our words make worlds

Digital Mediations Research

“digital technologies have changed the way in which we engage in our research practice right across the full cycle of the research process”

(Taylor and Thornton, 2017)

Digital engagement is not new in Modern Languages education or research. Language educators have been at the forefront in digital/hybrid pedagogical research through Computer-Assisted Language Learning (CALL) and other forms of technology-enhanced language learning. In Modern Languages research, digitally mediated practice has also enjoyed a long trajectory, through for example work on databases of medieval Spanish, Catalan, Galician, and Portuguese literature which started in the 1980s but digital engagement has, until recently, tended to be connected to particular research areas (such as digital art or digital editions) or related fields (such as Translation or Linguistics) where digital technology brought tangible transformations. Digital research practice in Modern Languages has been informed by a variety of fields such as Digital Humanities and Digital Cultural Studies, with different theoretical and practical points of emphasis, but has recently seen greater alignment through initiatives such as the ‘Shape of the Discipline’ writing sprint/publication, Modern Languages Association roundtables and the Digital Modern Languages seminar series in the UK. In 2022 it is impossible to ignore the opportunities and risks posed by networked, data-driven and algorithmically filtered language practice. This has led to broader, cross-language and cross-discipline, debates around how language educators and researchers should engage with new pedagogies, methods and ecologies.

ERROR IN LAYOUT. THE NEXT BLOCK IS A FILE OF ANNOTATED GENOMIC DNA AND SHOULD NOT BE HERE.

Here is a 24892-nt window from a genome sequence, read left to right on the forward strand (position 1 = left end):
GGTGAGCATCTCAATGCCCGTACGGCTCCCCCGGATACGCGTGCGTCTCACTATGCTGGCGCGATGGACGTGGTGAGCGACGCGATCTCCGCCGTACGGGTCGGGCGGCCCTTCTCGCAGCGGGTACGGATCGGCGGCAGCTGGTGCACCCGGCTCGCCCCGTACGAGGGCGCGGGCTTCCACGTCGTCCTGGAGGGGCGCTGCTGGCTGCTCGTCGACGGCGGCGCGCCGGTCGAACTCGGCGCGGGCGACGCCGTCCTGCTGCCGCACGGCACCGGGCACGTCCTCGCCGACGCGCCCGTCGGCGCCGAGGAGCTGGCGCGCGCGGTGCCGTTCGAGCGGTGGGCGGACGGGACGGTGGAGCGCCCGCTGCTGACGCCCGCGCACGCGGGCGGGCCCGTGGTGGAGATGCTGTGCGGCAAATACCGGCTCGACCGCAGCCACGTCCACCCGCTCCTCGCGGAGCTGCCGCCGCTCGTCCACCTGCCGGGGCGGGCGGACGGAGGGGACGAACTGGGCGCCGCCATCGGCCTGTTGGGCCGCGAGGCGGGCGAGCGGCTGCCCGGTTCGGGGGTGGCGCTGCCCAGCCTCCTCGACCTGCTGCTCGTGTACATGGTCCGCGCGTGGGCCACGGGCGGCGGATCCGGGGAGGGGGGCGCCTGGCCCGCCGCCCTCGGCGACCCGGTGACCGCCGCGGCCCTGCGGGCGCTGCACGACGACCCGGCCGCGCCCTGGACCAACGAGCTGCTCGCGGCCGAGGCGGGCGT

The ‘Digital Mediations’ strand on the Language Acts and Worldmaking project explored interactions and tensions between digital culture and Modern Languages research. We studied these interactions in both directions - both the role digital culture and technology play in transforming Modern Languages research and learning, and the role Modern Languages has in helping us to better understand digital culture, which is global and multilingual by nature. By ‘Modern Languages’ here, we mean the study of languages other than English, and include overlapping work in other areas such as language-focused Area Studies, Translation Studies and Linguistics. Our research is largely based on experiences in the UK but may be of interest to others working in Modern Languages, particularly in other anglophone contexts.

We explored these interactions though a series of initiatives:

Many of these are described in the sections for Activities and Publications. Our Final Report describes them in more depth, with recommendations for digital policy and strategy in Modern Languages at Higher Education level.